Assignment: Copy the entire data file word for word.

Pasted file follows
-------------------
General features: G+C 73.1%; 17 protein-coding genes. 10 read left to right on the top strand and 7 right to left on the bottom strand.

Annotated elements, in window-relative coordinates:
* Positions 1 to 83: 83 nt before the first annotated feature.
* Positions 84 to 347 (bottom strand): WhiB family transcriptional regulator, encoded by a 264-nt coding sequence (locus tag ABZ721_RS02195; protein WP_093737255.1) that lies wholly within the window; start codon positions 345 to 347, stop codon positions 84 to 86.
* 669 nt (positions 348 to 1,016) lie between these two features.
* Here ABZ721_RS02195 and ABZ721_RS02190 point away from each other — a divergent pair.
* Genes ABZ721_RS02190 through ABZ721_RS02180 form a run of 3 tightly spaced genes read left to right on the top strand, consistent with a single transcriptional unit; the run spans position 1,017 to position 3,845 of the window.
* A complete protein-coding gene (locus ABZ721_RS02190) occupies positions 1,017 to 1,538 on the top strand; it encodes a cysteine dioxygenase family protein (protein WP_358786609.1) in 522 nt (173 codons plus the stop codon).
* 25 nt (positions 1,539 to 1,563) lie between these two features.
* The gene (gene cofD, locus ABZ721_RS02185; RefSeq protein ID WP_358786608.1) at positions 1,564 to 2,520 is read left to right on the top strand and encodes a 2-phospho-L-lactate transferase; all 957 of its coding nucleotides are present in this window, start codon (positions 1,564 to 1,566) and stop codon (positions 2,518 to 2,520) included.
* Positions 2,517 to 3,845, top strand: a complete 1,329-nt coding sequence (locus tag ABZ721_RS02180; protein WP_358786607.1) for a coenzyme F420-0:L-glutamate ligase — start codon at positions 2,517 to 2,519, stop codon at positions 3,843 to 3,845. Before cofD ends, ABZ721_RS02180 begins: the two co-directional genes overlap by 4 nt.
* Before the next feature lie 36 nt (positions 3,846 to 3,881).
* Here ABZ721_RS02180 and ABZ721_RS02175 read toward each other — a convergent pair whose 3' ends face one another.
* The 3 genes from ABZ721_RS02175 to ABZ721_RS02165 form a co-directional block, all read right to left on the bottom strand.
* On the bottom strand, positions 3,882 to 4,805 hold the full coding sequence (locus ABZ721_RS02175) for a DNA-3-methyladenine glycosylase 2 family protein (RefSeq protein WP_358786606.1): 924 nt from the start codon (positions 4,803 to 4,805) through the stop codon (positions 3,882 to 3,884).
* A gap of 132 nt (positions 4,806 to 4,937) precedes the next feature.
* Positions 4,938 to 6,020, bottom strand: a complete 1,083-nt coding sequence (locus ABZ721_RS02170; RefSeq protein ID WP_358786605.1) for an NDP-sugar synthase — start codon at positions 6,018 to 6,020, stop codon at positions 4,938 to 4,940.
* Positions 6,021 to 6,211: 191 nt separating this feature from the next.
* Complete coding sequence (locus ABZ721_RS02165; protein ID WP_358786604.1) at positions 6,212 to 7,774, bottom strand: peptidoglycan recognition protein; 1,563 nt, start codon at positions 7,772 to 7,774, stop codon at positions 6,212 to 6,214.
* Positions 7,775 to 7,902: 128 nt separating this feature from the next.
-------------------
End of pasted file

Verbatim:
General features: G+C 73.1%; 17 protein-coding genes. 10 read left to right on the top strand and 7 right to left on the bottom strand.

Annotated elements, in window-relative coordinates:
* Positions 1 to 83: 83 nt before the first annotated feature.
* Positions 84 to 347 (bottom strand): WhiB family transcriptional regulator, encoded by a 264-nt coding sequence (locus tag ABZ721_RS02195; protein WP_093737255.1) that lies wholly within the window; start codon positions 345 to 347, stop codon positions 84 to 86.
* 669 nt (positions 348 to 1,016) lie between these two features.
* Here ABZ721_RS02195 and ABZ721_RS02190 point away from each other — a divergent pair.
* Genes ABZ721_RS02190 through ABZ721_RS02180 form a run of 3 tightly spaced genes read left to right on the top strand, consistent with a single transcriptional unit; the run spans position 1,017 to position 3,845 of the window.
* A complete protein-coding gene (locus ABZ721_RS02190) occupies positions 1,017 to 1,538 on the top strand; it encodes a cysteine dioxygenase family protein (protein WP_358786609.1) in 522 nt (173 codons plus the stop codon).
* 25 nt (positions 1,539 to 1,563) lie between these two features.
* The gene (gene cofD, locus ABZ721_RS02185; RefSeq protein ID WP_358786608.1) at positions 1,564 to 2,520 is read left to right on the top strand and encodes a 2-phospho-L-lactate transferase; all 957 of its coding nucleotides are present in this window, start codon (positions 1,564 to 1,566) and stop codon (positions 2,518 to 2,520) included.
* Positions 2,517 to 3,845, top strand: a complete 1,329-nt coding sequence (locus tag ABZ721_RS02180; protein WP_358786607.1) for a coenzyme F420-0:L-glutamate ligase — start codon at positions 2,517 to 2,519, stop codon at positions 3,843 to 3,845. Before cofD ends, ABZ721_RS02180 begins: the two co-directional genes overlap by 4 nt.
* Before the next feature lie 36 nt (positions 3,846 to 3,881).
* Here ABZ721_RS02180 and ABZ721_RS02175 read toward each other — a convergent pair whose 3' ends face one another.
* The 3 genes from ABZ721_RS02175 to ABZ721_RS02165 form a co-directional block, all read right to left on the bottom strand.
* On the bottom strand, positions 3,882 to 4,805 hold the full coding sequence (locus ABZ721_RS02175) for a DNA-3-methyladenine glycosylase 2 family protein (RefSeq protein WP_358786606.1): 924 nt from the start codon (positions 4,803 to 4,805) through the stop codon (positions 3,882 to 3,884).
* A gap of 132 nt (positions 4,806 to 4,937) precedes the next feature.
* Positions 4,938 to 6,020, bottom strand: a complete 1,083-nt coding sequence (locus ABZ721_RS02170; RefSeq protein ID WP_358786605.1) for an NDP-sugar synthase — start codon at positions 6,018 to 6,020, stop codon at positions 4,938 to 4,940.
* Positions 6,021 to 6,211: 191 nt separating this feature from the next.
* Complete coding sequence (locus ABZ721_RS02165; protein ID WP_358786604.1) at positions 6,212 to 7,774, bottom strand: peptidoglycan recognition protein; 1,563 nt, start codon at positions 7,772 to 7,774, stop codon at positions 6,212 to 6,214.
* Positions 7,775 to 7,902: 128 nt separating this feature from the next.